It’s time to get your hands dirty and get gardening
When there are far-off dramas and traumas — like pandemics — I empathise with the situation but there’s not much I can do about it. So, I tend the pantry and I garden.
When it comes to the pantry, I create order out of, well, not chaos, but very crammed shelves. Step one is throwing out all the outdated jam, pickles and chutney.
Step two for global trauma is planting, growing and harvesting. There is nothing like reminding yourself of the deep and endless generosity of the earth to feel — literally — grounded again, your hands in soil, your face among the greenery and flowers.
But what about when the soil is cold and the air even colder? There are still delicious fast- or slow-growing delicacies to plant. Everything home-grown should be regarded as a delicacy, as it is invariably more delicious than shop-bought, apart from crops that need more heat than your garden possesses: we can grow pawpaws but they taste of water and their texture is more like toothpaste than fruit. Some plants, too, like Democrat or Bramley Seedling apples, really do taste better in grown in cold winter climates, as do raspberries and blueberries.
You are not a serious vegie gardener till you grow your own potatoes.
No matter how cold it is or if frosts are lurking, plant a heap of buk choy or any of the Chinese cabbage family. I planted buk choy seeds a few weeks ago and forgot about them. We’ve had several frosts and nights that hover near zero Celsius since then, but the crowded plants are now a mass of tall leaves, perfect for stir-frying, and the clump will even grow more leaves time after time once I pick the first lot.
Broccoli too, it seems, loves the cold and just keeps growing. Winter radishes are mild and juicy, and also most excellent for pickling and filling up the empty spaces in the larder.
But winter is also the time for serious planting: spuds. You are not a serious vegie gardener till you grow your own potatoes. A home-grown spud is as wonderful as a home-grown tomato. You need to dig to grow the largest crop of good spuds. Once I used to recommend bags, buckets and above-ground growing methods, but season after season the old-fashioned spud growing wins: dig well, plant, mulch as they grow, water. There have only been a few years when we’ve grown enough spuds for all our needs.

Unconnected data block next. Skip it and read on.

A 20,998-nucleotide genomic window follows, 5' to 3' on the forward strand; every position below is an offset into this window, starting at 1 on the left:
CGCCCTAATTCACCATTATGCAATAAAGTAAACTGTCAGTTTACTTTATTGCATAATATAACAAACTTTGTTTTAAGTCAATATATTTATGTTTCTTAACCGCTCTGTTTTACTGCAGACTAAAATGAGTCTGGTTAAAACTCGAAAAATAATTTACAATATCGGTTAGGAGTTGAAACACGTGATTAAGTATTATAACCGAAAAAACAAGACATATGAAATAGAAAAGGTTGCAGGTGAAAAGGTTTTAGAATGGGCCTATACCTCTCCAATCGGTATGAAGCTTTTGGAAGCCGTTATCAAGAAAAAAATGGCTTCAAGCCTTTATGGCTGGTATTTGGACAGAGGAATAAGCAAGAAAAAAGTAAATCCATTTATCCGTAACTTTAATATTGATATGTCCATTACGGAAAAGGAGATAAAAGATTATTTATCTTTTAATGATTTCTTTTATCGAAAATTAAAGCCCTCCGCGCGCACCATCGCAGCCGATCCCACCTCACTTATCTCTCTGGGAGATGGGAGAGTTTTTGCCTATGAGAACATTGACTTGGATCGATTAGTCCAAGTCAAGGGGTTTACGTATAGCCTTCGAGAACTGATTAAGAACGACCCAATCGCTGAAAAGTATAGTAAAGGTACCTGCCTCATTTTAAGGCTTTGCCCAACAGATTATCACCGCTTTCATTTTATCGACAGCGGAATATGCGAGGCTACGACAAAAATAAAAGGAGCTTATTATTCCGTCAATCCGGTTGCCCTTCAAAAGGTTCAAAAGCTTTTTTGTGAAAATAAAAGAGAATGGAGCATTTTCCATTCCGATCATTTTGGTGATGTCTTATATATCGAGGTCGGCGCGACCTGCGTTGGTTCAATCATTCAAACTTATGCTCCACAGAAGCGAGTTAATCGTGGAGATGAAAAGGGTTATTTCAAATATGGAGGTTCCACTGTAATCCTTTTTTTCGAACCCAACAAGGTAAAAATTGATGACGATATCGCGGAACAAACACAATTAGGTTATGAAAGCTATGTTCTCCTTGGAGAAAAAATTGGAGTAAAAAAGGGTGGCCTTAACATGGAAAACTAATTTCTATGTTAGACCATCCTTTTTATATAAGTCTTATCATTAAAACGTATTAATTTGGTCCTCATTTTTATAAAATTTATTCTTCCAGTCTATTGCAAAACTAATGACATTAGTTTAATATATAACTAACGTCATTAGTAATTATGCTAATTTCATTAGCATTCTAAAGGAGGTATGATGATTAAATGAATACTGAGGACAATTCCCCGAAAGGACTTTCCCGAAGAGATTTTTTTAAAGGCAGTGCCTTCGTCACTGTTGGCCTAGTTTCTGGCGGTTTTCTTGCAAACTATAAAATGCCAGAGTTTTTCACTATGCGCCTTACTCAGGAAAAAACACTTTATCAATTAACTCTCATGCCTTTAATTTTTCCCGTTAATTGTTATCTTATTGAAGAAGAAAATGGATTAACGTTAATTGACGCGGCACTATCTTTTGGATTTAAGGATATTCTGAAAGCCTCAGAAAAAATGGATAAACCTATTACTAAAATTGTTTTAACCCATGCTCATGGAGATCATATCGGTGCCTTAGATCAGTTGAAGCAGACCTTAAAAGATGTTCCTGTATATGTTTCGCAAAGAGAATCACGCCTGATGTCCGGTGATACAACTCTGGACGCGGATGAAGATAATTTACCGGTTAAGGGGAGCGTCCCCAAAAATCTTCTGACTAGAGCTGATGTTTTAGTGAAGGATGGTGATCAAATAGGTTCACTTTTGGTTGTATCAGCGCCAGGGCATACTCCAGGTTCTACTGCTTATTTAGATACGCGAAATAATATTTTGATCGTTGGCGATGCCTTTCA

The glory of spuds is that as long as your soil doesn’t freeze deeply (rare in Australia) you can plant spuds from mid-winter onwards and they won’t grow till the weather is right for them. Suddenly the ground will be covered with potato leaves, and down below the tubers will be swelling.
Roots and tubers
Winter is also the time to put in other roots and tubers, like Jerusalem artichokes, which you can buy from a fruit and veg shop if you can’t find them at a plant store online. Plant them, leave them and harvest each autumn. The tinier plants you didn’t notice were still left in the soil will grow into next year’s harvest, year after year, decade after decade. The only way I know to reliably get rid of Jerusalem artichokes is to let the wallabies in — they love to eat the stems and new shoots. If you lack resident wallabies, your Jerusalem artichokes will be fine.
This is globe artichoke-planting time, too. While you can buy artichoke seeds and seedlings, they don’t always grow true to type. The best will come when an older clump is divided, giving “new” plants exactly like their twin. Rhubarb has the same tendency: seedling plants may be good, but the best is divided from bigger plants whose clumps just keep growing larger.
It is impossible to grow too many onions, because once you discover how sweet and subtle the fresh flavour is, you will eat many of them. Try the babies, baked till soft with a little olive oil then mixed with parsley, currants, pine nuts and just a little lemon juice. There are onion varieties you rarely see in shops, like Flat White, which beats even Red Italian for sweetness and general crunch.
This is also the time to line every path or edge all your paving with thyme or winter savory plants, and make sure every wall in your garden has prostrate rosemary on top so that it can fall down in scented green curtains, filling the air with scent when the weather is hot and the winter with blue rosemary flowers, unless you can find the rare pink or white-flowered varieties.
It is also essential to realise which corners of your garden need brightening and hunt for the varieties of camellia you immediately fall in love with. Or you could buy a hedge of daphne for cold winter delight, or winter-blooming grevilleas, thryptomene, or red-flowered pineapple sage or pink-bloomed fruit salad sage, both of which survive mild frosts and almost anything else. The nectar-eating birds adore them. So do the insectivorous birds, because the nectar also attracts insects, and if you have bees, they will be buzzing around them too.
By now, the garden is glowing and so are you. Humans are a species who need to get their hands dirty, often. And when times are hard, we need it even more.